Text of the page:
How sport reacted to the Ukraine crisis

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How Sport Reacted To The Ukraine Crisis How Sport Reacted To The Ukraine Crisis
Aleksander Ceferin, © PA Wire/PA Images
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By PA Sport staff

The sporting world will be impacted by Russia’s invasion of Ukraine.

Here, the PA news agency looks at how sport has reacted to the crisis.

Football

UEFA is set to confirm that this season’s Champions League final will no longer take place in St Petersburg, the PA news agency understands.

UEFA president Aleksander Ceferin has called an extraordinary meeting for Friday where it is expected the 68,000-capacity Gazprom Arena will be stripped of its right to host the final.

The governing body said: “UEFA shares the international community’s significant concern for the security situation developing in Europe and strongly condemns the ongoing Russian military invasion in Ukraine.

“We remain resolute in our solidarity with the football community in Ukraine and stand ready to extend our hand to the Ukrainian people.

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“We are dealing with this situation with the utmost seriousness and urgency. Decisions will be taken by the UEFA Executive Committee and announced tomorrow.”

The Scottish Football Association is in talks with UEFA as Ukraine are Scotland’s World Cup play-off opponents.

Ukraine are due to visit Hampden on March 24 and the fate of the game will also be on the agenda at UEFA’s meeting.

The football associations of Poland, Sweden and the Czech Republic issued a joint statement on Thursday afternoon calling for World Cup play-off matches not to be played in Russia.

The Ukraine Premier League was set to end its winter break on Saturday but is now suspended.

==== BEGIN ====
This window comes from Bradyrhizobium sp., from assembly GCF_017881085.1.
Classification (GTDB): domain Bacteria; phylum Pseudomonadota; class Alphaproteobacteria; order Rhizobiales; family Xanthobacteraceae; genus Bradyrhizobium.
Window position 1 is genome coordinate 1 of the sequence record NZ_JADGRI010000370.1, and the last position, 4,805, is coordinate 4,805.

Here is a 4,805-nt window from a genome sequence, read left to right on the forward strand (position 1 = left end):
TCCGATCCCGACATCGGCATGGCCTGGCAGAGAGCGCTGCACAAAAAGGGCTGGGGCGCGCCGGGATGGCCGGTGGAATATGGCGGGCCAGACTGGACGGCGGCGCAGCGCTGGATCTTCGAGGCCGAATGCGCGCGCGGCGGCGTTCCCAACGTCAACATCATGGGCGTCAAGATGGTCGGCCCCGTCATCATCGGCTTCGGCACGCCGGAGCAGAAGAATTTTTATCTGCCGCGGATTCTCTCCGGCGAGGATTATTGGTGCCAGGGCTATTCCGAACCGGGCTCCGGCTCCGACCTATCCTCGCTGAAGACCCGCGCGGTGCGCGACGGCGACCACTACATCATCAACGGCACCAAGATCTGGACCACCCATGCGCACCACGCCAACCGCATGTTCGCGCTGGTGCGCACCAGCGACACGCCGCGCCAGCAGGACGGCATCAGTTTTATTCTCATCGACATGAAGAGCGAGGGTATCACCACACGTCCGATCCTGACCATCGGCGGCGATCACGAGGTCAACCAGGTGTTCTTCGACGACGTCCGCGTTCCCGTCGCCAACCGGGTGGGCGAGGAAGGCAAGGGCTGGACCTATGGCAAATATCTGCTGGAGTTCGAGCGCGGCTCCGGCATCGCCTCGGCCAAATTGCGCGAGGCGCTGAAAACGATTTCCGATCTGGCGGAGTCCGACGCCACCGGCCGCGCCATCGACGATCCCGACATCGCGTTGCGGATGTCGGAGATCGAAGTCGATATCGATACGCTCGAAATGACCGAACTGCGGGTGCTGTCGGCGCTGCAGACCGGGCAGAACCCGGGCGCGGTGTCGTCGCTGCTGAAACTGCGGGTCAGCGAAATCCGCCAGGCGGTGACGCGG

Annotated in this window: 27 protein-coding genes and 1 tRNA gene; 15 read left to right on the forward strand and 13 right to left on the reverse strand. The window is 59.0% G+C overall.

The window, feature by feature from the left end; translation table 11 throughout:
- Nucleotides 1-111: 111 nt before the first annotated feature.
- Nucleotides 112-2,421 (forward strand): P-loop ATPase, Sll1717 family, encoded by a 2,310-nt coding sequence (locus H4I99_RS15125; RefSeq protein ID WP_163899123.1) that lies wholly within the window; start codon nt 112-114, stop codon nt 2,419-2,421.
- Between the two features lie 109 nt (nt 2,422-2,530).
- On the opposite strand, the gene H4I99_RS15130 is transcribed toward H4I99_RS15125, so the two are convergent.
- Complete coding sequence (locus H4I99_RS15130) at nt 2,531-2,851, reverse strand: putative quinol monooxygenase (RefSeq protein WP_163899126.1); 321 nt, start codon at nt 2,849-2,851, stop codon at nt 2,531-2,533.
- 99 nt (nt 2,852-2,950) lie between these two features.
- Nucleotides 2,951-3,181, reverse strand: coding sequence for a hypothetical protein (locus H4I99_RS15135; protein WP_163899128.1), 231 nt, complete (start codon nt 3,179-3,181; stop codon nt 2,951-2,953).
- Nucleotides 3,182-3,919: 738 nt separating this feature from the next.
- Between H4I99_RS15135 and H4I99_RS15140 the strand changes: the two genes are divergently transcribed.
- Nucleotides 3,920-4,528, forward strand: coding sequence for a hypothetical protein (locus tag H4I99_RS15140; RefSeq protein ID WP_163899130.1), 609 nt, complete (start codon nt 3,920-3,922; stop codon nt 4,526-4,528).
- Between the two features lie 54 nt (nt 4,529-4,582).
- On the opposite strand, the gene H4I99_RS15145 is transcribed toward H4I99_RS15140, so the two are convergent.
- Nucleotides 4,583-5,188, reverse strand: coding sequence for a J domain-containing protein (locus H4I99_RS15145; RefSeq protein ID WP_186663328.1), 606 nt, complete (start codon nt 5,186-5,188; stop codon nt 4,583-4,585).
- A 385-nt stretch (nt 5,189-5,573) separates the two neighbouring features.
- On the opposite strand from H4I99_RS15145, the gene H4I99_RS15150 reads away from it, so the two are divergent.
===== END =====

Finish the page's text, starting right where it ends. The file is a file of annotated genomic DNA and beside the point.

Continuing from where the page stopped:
In Germany, second division Schalke announced the logo of main sponsor Gazprom would be removed from the club’s shirts.

Tennis

Russia’s world number seven Andrey Rublev voiced his support for peace, taking to Instagram prior to his match against American Mackenzie McDonald in Dubai to post images of friendship with Ukraine.

After his match Rublev, who won a doubles title with Ukrainian Denys Molchanov at the weekend, said: “In these moments you realise that my match is not important. It’s not about my match, how it affects me. What’s happening is much more terrible.”

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Elina Svitolina, the most prominent Ukrainian player, changed her Twitter profile picture to a hand in the colours of the country’s flag alongside the words ‘Pray for Ukraine’.

She also posted a message expressing her sadness at the situation, writing: “I can’t,” accompanied by crying and heartbroken emojis.

No main tour events are due to take place in Russia until the autumn but the Moscow Cup, a stop on the second-tier ATP Challenger Tour, is scheduled next week while a third-tier International Tennis Federation event in Kazan is on the calendar in early April.

An ITF spokeswoman told the PA news agency: “We are closely monitoring how this situation evolves and any course of action will be decided based on a thorough risk assessment and the advice we receive from security experts and the relevant authorities.”

Formula One

Four-time world champion Sebastian Vettel has said he will boycott the Russian Grand Prix.

Sebastian Vettel says he will not race in Russia (Bradley Collyer/PA)

F1 has so far refused to scrap the round in Sochi but the grid’s major players are set to stage a crisis summit on Thursday night.

Vettel, one of the sport’s leading figures and director of the Grand Prix Drivers’ Association, said: “My own opinion is that I should not go and I will not go.”

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World champion Max Verstappen added: “When a country is at war, it is not correct to race there.”

Athletics

World Athletics said it is “appalled” by developments in Ukraine and condemns the invasion. A statement said World Athletics president Sebastian Coe has spoken with his senior vice-president Sergey Bubka, the former Ukrainian pole-vaulter, and the Ukrainian Athletics Federation and “has offered whatever practical support we can give”.

The situation is not expected to affect the World Athletics Race Walking Team Championships in Muscat or the World Athletics Indoor Championships in Belgrade.

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